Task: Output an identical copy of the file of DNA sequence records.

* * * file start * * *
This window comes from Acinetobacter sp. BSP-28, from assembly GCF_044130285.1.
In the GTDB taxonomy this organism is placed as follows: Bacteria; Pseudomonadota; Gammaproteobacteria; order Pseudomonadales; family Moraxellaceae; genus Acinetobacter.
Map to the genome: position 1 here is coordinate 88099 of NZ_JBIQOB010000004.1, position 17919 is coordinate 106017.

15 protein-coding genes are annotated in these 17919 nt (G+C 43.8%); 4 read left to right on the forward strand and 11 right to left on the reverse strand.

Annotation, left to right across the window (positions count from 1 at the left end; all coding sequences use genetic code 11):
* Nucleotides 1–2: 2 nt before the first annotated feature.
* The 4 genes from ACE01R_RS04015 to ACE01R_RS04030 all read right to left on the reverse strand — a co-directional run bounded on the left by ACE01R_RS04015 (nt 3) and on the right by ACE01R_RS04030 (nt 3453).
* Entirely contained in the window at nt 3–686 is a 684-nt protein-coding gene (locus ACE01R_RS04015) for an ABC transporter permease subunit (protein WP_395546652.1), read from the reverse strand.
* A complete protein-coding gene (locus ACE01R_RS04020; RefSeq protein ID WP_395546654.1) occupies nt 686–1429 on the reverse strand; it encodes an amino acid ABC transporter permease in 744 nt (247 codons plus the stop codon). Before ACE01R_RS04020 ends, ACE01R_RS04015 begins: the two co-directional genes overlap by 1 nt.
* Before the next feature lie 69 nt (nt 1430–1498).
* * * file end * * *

This window comes from Acinetobacter sp. BSP-28, from assembly GCF_044130285.1.
In the GTDB taxonomy this organism is placed as follows: Bacteria; Pseudomonadota; Gammaproteobacteria; order Pseudomonadales; family Moraxellaceae; genus Acinetobacter.
Map to the genome: position 1 here is coordinate 88099 of NZ_JBIQOB010000004.1, position 17919 is coordinate 106017.

15 protein-coding genes are annotated in these 17919 nt (G+C 43.8%); 4 read left to right on the forward strand and 11 right to left on the reverse strand.

Annotation, left to right across the window (positions count from 1 at the left end; all coding sequences use genetic code 11):
* Nucleotides 1–2: 2 nt before the first annotated feature.
* The 4 genes from ACE01R_RS04015 to ACE01R_RS04030 all read right to left on the reverse strand — a co-directional run bounded on the left by ACE01R_RS04015 (nt 3) and on the right by ACE01R_RS04030 (nt 3453).
* Entirely contained in the window at nt 3–686 is a 684-nt protein-coding gene (locus ACE01R_RS04015) for an ABC transporter permease subunit (protein WP_395546652.1), read from the reverse strand.
* A complete protein-coding gene (locus ACE01R_RS04020; RefSeq protein ID WP_395546654.1) occupies nt 686–1429 on the reverse strand; it encodes an amino acid ABC transporter permease in 744 nt (247 codons plus the stop codon). Before ACE01R_RS04020 ends, ACE01R_RS04015 begins: the two co-directional genes overlap by 1 nt.
* Before the next feature lie 69 nt (nt 1430–1498).